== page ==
NV Energy on Monday announced that it is postponing development of a $5 billion coal-fired power plant at Ely until technology for capturing and storing carbon dioxide pollution becomes commercially feasible, probably for 10 years or more.
The decision ends a three-year battle with Senate Majority Leader Harry Reid and environmental groups, which complained the coal plant would throw off massive quantities of carbon dioxide leading to global warming.
Reid, D-Nev., and environmental groups welcomed the announcement.
“I applaud NV Energy’s decision to speed up the development of an important transmission line and to postpone construction of its Ely Energy Center coal plant,” Reid said in a statement.
“We’ve got the federal government, the state and the largest utility planning all in the same line, which is good for consistent economic development for the state,” said Tim Hay, a consultant to the National Resource Defense Council and former state consumer advocate.
“I want to congratulate NV Energy for this decision that is good for the environment, good for ratepayers and good for the state economy,” said Charles Benjamin of Nevadans for Clean Affordable Reliable Energy.
Amy Atwood, senior attorney for the Center for Biological Diversity, said in a e-mail that NV Energy seems to recognize that coal power is outdated and new sources of energy are needed. “NV Energy’s announcement seems to reflect that this is now as stark a business reality as a scientific one.”
Daniel Burns, a spokesman for Gov. Jim Gibbons, didn’t return calls for comment.
The decision was not as welcome in White Pine County, where the power plant would be built.
“Of course, we’re very disappointed that they are postponing it,” said Karen Rajala, White Pine County coordinator of community and economic development.
The area’s economy is based on operations at the Robinson Copper Mine seven miles west of Ely, and the mine has been reducing jobs as the price of copper declined, she said.
The Ely center was expected to create 1,600 jobs during construction with 200 permanent jobs when the power plant was finished, she said. She took some consolation that the electric company is continuing to seek approval for use of federal land and for an air permit for the plant.
The decision to shelve the project will not affect rates for electric power users in the short term, because none of the development costs was included in the pending general rate case, said Chief Executive Officer Michael Yackira.
Long term, the company decided that delaying the 1,500-megawatt Ely Energy Center is the best way to hold down electric utility rates, he said.
The Public Utilities Commission authorized NV Energy to spend up to $135 million developing the Ely center so far, but Yackira declined to disclose how much the company has spent. NV Energy has not decided whether it will ask the commission to raise its rates later to compensate it for past expenses on the project, he said.
The Nevada utility company said it postponed the project because construction costs are escalating and the costs of complying with expected federal carbon emission regulations remain unknown, Yackira said.
The utility company in 2006 estimated the project, including a transmission line, would cost $3.8 billion, although its estimated cost has since increased to $5 billion.
The company also wants to protect the environment, Yackira said. Scientists say that carbon dioxide leads to global warming, and coal-fired plants throw off twice the amount of carbon dioxide per unit of power that is emitted by plants burning natural gas.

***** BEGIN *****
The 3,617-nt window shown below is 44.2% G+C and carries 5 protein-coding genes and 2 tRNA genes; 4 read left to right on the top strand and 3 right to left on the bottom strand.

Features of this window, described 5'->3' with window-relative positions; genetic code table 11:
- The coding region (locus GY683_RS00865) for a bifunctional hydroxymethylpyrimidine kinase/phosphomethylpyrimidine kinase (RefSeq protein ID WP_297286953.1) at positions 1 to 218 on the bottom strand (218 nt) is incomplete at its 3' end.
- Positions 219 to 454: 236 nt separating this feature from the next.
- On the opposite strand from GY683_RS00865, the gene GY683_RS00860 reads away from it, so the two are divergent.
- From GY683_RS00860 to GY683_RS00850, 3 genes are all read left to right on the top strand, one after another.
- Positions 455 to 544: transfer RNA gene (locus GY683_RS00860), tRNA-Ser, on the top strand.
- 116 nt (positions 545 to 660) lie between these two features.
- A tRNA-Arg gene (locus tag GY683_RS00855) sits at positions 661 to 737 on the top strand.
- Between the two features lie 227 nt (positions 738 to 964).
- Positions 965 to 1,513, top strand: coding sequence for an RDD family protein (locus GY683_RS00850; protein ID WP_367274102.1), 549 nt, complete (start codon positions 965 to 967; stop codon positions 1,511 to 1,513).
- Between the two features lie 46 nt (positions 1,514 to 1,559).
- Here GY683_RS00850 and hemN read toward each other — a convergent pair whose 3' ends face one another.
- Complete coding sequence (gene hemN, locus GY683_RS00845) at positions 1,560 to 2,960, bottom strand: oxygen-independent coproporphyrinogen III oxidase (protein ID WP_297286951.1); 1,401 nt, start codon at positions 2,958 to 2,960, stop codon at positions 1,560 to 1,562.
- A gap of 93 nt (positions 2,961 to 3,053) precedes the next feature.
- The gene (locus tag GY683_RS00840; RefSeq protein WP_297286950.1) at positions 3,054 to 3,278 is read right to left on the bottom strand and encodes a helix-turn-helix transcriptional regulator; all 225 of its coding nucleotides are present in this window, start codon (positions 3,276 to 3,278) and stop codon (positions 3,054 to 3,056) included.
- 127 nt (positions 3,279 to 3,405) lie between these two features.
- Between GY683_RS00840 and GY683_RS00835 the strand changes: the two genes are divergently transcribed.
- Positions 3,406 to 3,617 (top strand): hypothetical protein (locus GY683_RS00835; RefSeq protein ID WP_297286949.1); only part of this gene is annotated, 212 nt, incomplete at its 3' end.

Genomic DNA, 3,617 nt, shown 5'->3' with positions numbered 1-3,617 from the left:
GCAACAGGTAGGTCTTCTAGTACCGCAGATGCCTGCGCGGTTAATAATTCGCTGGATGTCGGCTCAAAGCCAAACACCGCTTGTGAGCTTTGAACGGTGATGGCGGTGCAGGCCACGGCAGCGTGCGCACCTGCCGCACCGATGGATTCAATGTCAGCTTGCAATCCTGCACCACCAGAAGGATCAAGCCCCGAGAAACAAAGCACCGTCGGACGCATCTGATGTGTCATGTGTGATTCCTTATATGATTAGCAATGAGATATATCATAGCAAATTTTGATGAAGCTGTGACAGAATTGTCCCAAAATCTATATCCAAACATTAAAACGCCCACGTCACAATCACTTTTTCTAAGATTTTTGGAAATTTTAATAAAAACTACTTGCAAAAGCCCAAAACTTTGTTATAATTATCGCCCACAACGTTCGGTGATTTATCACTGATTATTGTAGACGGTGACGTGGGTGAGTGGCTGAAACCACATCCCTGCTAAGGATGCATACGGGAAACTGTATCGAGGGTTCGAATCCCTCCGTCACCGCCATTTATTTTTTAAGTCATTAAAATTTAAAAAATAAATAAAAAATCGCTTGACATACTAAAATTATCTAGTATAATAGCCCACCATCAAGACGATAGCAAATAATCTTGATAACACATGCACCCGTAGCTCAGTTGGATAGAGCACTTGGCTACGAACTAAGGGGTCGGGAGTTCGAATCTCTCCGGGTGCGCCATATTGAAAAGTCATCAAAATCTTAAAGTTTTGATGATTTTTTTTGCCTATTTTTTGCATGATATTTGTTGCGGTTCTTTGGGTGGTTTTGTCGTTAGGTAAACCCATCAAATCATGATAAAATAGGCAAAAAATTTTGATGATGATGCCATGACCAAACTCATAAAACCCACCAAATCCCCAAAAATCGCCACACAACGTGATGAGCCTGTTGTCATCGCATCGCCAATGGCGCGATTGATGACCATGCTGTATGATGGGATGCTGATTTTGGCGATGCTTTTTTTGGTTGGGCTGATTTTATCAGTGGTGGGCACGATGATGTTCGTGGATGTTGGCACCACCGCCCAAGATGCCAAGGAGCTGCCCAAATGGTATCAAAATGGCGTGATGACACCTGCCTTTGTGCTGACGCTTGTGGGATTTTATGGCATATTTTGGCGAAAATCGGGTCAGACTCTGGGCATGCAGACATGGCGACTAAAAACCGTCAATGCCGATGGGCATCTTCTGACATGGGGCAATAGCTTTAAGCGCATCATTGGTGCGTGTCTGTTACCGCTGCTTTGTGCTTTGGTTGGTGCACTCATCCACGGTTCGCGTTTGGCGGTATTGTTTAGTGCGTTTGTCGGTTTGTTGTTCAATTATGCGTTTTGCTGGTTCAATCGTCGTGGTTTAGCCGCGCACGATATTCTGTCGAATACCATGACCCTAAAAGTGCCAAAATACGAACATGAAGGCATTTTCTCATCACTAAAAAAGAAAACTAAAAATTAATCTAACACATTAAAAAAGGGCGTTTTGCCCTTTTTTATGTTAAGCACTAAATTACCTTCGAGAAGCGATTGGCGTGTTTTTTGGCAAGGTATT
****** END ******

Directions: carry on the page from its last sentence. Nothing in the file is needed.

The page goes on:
The CEO expects climate change legislation to reach the Senate floor as soon as Memorial Day. Electric utilities increasingly are backing away from coal projects because of uncertainty over the cost of complying with climate change legislation.
Arizona Public Service filed a comprehensive resource plan on Jan. 30 that rejected building new coal-fired power plants.
Instead of developing the Ely coal plant, NV Energy will invest in renewable power projects, energy efficiency programs and power plants that burn natural gas, Yackira said.
Continuing to rely on natural gas means that the customers will see their rates jump and fall when gas prices change, he said.
“Natural gas even with its volatility costs less than building a coal plant,” Yackira said.
LS Power and Sithe Global Power, two independent power producers, continue to pursue plans for coal-fired power plants, but Yackira predicted they wouldn’t be able to build a coal plant any faster than NV Energy.
NV Energy said it will continue developing a 250-mile transmission line planned as part of the project for an undisclosed cost. It expects to complete the line by 2012.
The power line could give Southern Nevada access to geothermal power in Northern Nevada and enable the company’s utilities in Las Vegas and Reno to share power plants, Yackira said.
“Their decision on the coal plant seems to make good sense given the current environment,” said state consumer advocate Eric Witkoski. “But it still remains open for study whether this transmission line is the best way to link the two utilities.”
LS Power has obtained permits to build a 500-kilovolt transmission along the same route, but has yet to announce whether it can sign up enough power shippers to make the line feasible. NV Energy needs a transmission line for its own operations and doesn’t need to sign up other users to make the project feasible, Yackira said.
“The transmission line is obviously going to be very important for getting renewable energy from the northern part of the state to the southern part of the state,” said Jon Summers, a spokesman for Reid.
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